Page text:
Thursday, September 23, 2010

The tomatoes are over, but I'm not over tomatoes

With the potential glut of tomatoes now that the fabulous season we've just been through is coming to a glorious close, here’s something that’ll please almost everybody for a while to come. Early season tomatoes have their best uses in fresh, lightly cooked tomato sauces for pasta or as a bruschetta topping for example. Some shallots, garlic and oregano helps to lift the youthful and maybe fairly underdeveloped flavours a bit.


Mid season brings us plant establishment, heavier sun and mature flavour - there's a period through July and August where during which little more than a pinch of good salt and a twist of pepper is often all that's needed to dress a fully ripe tomato. Now in their final scene, with the branches withering and the fruit seeming a little tougher skinned and drained of colour, this recipe for ketchup to take us into the next season does the trick.


This yields rather a lot, but it will keep for at least a month in a covered container in the fridge.


Proper tomato ketchup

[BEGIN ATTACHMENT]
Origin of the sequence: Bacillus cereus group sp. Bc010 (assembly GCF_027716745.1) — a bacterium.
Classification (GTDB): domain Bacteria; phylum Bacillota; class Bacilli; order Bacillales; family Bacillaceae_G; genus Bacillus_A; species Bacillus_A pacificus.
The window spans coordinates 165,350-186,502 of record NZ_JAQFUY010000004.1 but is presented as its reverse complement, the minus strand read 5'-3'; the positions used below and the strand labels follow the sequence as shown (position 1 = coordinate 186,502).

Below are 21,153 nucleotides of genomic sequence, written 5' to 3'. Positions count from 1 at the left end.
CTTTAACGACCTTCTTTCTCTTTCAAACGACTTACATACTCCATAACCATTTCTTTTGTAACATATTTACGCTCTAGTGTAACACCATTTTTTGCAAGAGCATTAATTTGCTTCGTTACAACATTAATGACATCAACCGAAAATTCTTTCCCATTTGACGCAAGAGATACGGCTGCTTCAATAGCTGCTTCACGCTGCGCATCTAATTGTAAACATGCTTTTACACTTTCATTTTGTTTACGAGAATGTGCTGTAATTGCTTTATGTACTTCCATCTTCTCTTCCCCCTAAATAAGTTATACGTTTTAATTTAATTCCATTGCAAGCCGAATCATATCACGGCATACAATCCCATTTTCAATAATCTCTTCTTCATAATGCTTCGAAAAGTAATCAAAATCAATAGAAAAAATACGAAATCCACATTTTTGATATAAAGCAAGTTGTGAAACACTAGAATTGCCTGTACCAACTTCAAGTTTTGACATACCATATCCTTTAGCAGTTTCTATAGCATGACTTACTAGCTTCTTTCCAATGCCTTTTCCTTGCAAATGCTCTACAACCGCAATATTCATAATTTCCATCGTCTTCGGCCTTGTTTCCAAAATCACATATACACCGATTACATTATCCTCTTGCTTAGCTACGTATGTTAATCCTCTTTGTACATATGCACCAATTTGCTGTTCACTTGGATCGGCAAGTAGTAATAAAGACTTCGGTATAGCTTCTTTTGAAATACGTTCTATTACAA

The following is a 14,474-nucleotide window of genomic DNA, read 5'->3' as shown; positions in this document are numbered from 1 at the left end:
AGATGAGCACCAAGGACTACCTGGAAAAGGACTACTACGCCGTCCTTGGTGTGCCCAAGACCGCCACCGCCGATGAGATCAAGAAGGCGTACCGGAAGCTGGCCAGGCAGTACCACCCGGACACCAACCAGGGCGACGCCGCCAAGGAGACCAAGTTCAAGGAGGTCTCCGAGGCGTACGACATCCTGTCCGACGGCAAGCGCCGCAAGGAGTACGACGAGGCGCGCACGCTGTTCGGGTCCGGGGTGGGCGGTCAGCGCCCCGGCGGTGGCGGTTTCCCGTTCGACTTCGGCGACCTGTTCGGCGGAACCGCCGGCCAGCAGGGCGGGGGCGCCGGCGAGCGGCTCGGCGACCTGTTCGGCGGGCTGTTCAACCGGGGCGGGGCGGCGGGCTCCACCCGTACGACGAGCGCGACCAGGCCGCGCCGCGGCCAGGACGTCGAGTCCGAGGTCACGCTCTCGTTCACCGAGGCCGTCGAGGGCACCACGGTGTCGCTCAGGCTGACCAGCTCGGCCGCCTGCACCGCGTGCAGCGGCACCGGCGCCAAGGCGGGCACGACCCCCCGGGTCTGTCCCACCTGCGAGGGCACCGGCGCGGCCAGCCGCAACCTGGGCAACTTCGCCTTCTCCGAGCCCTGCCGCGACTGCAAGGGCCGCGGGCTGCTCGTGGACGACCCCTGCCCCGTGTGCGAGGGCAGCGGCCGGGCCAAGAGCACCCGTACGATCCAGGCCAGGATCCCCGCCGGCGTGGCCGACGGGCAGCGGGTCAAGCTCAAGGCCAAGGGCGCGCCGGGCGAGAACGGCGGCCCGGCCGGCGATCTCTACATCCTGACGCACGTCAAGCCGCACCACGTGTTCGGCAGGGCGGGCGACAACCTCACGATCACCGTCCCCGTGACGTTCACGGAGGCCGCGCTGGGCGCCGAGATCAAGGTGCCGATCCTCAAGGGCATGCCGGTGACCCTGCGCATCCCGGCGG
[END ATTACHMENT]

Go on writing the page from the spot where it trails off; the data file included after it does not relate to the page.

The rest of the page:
5kg ripe tomatoes
4 garlic cloves, peeled and finely chopped
1 large onion, peeled and finely chopped
4 tsp Dijon mustard
½ tsp four spice mix
1½ tsp ground ginger
1½ tsp salt
4 tblsp icing sugar
1 tblsp white wine vinegar


Core the tomatoes and reserve the stems. Place the tomatoes in a pressure cooker and add water to a depth of 1cm. Bring the cooker to full pressure for 20 minutes and then allow to cool. If you don’t have a pressure cooker, slowly cook the tomatoes over a medium-low heat for about 45 minutes. Pass the tomatoes and liquid through a sieve, discarding the leftovers.


Add all the other ingredients, except the icing sugar, the vinegar and the stems, to the tomatoes. Place in a pan and simmer slowly over a low heat until it is reduced by half - this will take about 4 hours. Pass the mixture through a sieve again. Add the icing sugar, return to the pan and continue to reduce over a low heat until it reaches a ketchup-like consistency - this will take just over an hour.


Allow to cool, and then add the vinegar. Finally, place the reserved tomato stems into the ketchup mixture for a few hours to infuse it with the fresh vine odour - it’s important to do this after the mixture has cooled, as the vine aroma is destroyed by heat. Discard the stems before serving.